While stating that he was only released after paying an undisclosed amount as ransom, he appealed to governments at all levels to create an enabling environment that would productively engage the youth, lamenting that kidnapping had become a huge trend in Nigeria.
“I was released after the ransom was paid. Somebody from my family brought the ransom to them in the bush between Kuje in the Federal Capital Territory and Kogi State. They collected it and released me and as well handed over my car to me. It was after I was released and left the bush that I knew where I was. All the time they were taking me here and there, I did not know where I was. It was on leaving there that I started looking at signposts to see names of towns. I have forgotten the names of the villages in Kogi State close to Abuja. I do not want to remember the experience. I want it to go off my memory.
“Kidnapping has now become a trend. It is my prayer that we quickly find a solution to it. In the bush over there, one day, the kidnappers were elated that one of their victims had paid the balance of his ransom. They told me that they kidnapped somebody who they collected 30 million naira from. They said the victim initially paid 27 million naira and paid the 3 million naira balance that day.
“I am appealing to government; the economy is not helping matters; those in authority should try and see how they can help the unemployed graduates through employment creation. Let the youth have something doing. The truth is that without jobs, it will be easy to recruit them into kidnapping, and nobody will be safe. I appeal to the state government and the federal government to please find a solution because my case will not be the last. They have kidnapped others. Government should do something to, at least, create employment so that those who have no job now will have means of livelihood. Somebody who has no job can be easily convinced to join these groups of people.”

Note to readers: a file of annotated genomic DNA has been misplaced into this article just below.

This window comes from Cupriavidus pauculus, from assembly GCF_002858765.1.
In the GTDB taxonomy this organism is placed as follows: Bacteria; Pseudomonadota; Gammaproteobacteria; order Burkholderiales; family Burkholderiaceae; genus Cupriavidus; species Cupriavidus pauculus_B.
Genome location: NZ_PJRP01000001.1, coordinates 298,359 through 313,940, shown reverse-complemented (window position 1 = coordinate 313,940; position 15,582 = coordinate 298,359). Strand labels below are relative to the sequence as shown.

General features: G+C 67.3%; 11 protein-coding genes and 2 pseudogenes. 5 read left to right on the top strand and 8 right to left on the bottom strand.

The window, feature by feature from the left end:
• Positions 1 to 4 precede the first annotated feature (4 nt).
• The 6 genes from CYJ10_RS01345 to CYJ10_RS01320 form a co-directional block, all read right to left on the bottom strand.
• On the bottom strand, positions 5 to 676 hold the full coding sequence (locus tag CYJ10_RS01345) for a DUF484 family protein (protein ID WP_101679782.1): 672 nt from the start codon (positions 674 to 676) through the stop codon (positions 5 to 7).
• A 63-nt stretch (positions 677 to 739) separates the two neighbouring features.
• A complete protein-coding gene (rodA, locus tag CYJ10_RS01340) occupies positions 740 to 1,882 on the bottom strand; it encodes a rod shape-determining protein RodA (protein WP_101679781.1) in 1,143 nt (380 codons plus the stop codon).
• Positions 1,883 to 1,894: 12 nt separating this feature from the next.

Kidnappers on the prowl in Nigeria
Kidnapping for ransom, which has assumed a worrisome state, is one of the biggest organised or gang crimes in Nigeria.
But in recent years, the narrative has changed,: Kidnapping has assumed a frightening dimension, and is often violent. Not a few victims have lost their lives to either resistance or failure of their family members or security operatives to ‘cooperate’ with the kidnappers.
The current wave of abductions across the country makes every person a potential target, regardless of social class or economic status–unlike political kidnappings of the past. Terror groups waging wars against the country have also added a new dimension to it, especially in Nigeria’s North-East and North-West, whereby they kidnap school children in their numbers, both to generate fund for their criminal activities and to negotiate the release of their captured partners in crime.
According to figures by Nigeria Security Tracker, a total number of 1,990 persons have been victims of kidnappers between 2011 and January, 2021. The figures also showed that no fewer than 849 well-coordinated kidnap attacks were launched by these criminal elements across the country.
The breakdown also revealed that about 529 persons have died from these attacks.